So I ride bitch, on the back of the Beemer, an hour and a half back to Albany. It was mostly a dopey ride, but on some of the on and off ramps, we did do some serious leaning, what with two of us to lean off on the inside of the turns. (Note that we just did a track day -- on respective bikes -- two weeks ago.)

This brings us to the next day, today (Saturday). Late morning, Zack calls me: it's fixed. And the problem was ... ?

The fucking battery terminal bolt(s?) were loose!

So in the afternoon, my wife and I drive down from Albany to Hyde Park -- a nice ride -- and do a late lunch at the Eveready Diner there, and go to Zack's. I talk to Zack and the tech, and they both assure me that lead compresses, and you can't really do anything to permanently make those bolts stay tight. Like lubing the cable barrel-ends, etc., tightening those bolts should just be part of stuff you do during an oil change, or maybe during every equinox or something. (The tech also told me he rearranged my modest stack o' stuff on the bolts. I have only a couple of connectors -- remember, I have the Termin-8, expressly so that the bolts aren't glommed up with connector rings -- but he repositioned them so they were, apparently, flatter, and also moved the toothed washer from the top to the bottom, or maybe it was the bottom to the top; I'll look next oil change.)

So, I paid the $48, and rode back on the Taconic Pkwy late this afternoon.

What this means is that I should have written, yesterday:

Yep, good advice. What HAS UNTIL NOW worked for me, for a few years now on the Vic ...

So, from now on, if the bike ever doesn't start again, I will sit on the ground with a 4mm Allen key, take off the battery cover thingy, and check the terminals. No matter what I think I know, or don't know.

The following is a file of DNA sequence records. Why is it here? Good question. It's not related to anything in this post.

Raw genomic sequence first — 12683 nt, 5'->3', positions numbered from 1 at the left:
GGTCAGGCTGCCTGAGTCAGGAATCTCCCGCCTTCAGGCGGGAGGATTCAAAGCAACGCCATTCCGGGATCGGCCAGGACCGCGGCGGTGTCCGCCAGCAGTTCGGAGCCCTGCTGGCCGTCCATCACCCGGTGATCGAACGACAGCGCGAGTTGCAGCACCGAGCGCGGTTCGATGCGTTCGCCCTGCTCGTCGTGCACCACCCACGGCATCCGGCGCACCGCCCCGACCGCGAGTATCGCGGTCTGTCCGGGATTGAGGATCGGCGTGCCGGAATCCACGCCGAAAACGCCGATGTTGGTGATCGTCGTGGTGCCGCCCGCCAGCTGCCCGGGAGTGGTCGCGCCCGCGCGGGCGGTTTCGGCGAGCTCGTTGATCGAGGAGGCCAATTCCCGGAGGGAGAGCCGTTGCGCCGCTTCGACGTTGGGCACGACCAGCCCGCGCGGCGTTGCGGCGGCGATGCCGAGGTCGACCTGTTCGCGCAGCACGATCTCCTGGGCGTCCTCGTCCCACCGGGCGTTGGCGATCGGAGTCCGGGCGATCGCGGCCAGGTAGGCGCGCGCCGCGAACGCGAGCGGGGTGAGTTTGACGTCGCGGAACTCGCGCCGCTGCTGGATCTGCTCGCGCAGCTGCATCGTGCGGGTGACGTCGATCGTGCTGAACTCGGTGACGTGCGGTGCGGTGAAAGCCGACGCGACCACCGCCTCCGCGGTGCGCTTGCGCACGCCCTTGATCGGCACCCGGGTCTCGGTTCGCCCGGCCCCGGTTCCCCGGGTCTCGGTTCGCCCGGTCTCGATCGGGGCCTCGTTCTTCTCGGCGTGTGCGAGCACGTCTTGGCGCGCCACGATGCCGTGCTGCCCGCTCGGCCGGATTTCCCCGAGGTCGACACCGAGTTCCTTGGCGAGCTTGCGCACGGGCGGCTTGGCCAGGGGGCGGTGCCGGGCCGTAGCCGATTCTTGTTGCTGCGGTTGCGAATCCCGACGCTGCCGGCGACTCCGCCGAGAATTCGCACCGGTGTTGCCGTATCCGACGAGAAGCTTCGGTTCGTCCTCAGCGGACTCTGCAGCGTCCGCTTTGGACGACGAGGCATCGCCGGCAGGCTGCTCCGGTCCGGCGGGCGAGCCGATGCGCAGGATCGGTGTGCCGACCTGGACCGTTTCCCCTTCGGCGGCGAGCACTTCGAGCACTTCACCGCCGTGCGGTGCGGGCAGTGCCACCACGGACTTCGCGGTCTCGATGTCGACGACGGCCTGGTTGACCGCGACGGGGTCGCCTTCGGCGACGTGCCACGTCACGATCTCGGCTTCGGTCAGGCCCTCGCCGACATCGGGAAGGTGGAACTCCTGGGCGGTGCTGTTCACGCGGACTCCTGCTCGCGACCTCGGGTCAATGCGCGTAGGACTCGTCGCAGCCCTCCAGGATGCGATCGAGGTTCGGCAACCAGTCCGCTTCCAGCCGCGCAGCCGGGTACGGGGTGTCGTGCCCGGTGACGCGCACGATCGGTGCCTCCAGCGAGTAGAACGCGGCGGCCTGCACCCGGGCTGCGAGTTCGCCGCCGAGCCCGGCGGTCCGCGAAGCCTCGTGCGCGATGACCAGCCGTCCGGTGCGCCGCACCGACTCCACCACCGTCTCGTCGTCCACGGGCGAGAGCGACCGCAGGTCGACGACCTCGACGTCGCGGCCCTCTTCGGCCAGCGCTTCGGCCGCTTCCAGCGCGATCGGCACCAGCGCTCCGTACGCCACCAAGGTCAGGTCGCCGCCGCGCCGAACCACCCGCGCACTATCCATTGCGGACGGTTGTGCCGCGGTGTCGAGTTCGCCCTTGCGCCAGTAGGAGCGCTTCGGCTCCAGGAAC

That's all I got.

Here's Bubba (who used to ride a V-Rod) loading up the bike yesterday:
 

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Mea Culpa here too. I have been preaching to others to use a pair of star type lock washers under the battery bolts, when in fact, I use split type lock washers due to their spring action which keeps continual tension. They do work at keeping the bolts tight longer than the star type.
Oh, BTW, sorry about your misdiagnosis and inconvenience. It happened to me too when on a road trip, my breaker tripped and wouldn't reset, but didn't know it. Eventually (the next day) I realized it was a $3.50 breaker I could have bought at an auto parts store right off.
 

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I wonder if a special battery wave washer would help keep tension on the lead terminals so even if they do loosen a little; there should still be a good connection. The split lock washers would help too. Maybe the lock washers AND the star washers would be a good combination or a wave washer and star washer.

Just kinda thinkin' out loud...

It sure doesn't take much for these X bikes to start acting weird as far as loose battery terminal connections go.
 

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I put a little torque on the terminal bolts at the beginning and end of every season.
 

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A. This is why I use split lock washers , they hold a constant tension on the bolt .....

B. Bill , please tell me you have pictures of you riding BITCH on the back of Ken's Beemah to share with us !:ltr:
 

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Discussion Starter #6
A. This is why I use split lock washers , they hold a constant tension on the bolt .....